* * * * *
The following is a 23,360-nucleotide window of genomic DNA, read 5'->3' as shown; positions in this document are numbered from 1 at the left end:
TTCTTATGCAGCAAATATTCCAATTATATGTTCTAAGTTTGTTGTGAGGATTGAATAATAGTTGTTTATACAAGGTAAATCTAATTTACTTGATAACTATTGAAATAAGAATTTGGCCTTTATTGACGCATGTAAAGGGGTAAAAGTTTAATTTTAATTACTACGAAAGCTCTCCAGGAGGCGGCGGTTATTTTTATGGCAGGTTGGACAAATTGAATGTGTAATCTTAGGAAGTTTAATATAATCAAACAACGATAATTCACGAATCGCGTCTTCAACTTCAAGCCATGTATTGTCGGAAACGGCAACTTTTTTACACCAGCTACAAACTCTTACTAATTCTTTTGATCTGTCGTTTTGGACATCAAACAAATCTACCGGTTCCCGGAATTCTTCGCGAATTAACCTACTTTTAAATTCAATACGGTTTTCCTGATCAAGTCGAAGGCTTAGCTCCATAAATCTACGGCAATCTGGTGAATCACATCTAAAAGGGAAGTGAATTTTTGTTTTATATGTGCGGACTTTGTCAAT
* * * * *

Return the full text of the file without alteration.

The following is a 23,360-nucleotide window of genomic DNA, read 5'->3' as shown; positions in this document are numbered from 1 at the left end:
TTCTTATGCAGCAAATATTCCAATTATATGTTCTAAGTTTGTTGTGAGGATTGAATAATAGTTGTTTATACAAGGTAAATCTAATTTACTTGATAACTATTGAAATAAGAATTTGGCCTTTATTGACGCATGTAAAGGGGTAAAAGTTTAATTTTAATTACTACGAAAGCTCTCCAGGAGGCGGCGGTTATTTTTATGGCAGGTTGGACAAATTGAATGTGTAATCTTAGGAAGTTTAATATAATCAAACAACGATAATTCACGAATCGCGTCTTCAACTTCAAGCCATGTATTGTCGGAAACGGCAACTTTTTTACACCAGCTACAAACTCTTACTAATTCTTTTGATCTGTCGTTTTGGACATCAAACAAATCTACCGGTTCCCGGAATTCTTCGCGAATTAACCTACTTTTAAATTCAATACGGTTTTCCTGATCAAGTCGAAGGCTTAGCTCCATAAATCTACGGCAATCTGGTGAATCACATCTAAAAGGGAAGTGAATTTTTGTTTTATATGTGCGGACTTTGTCAAT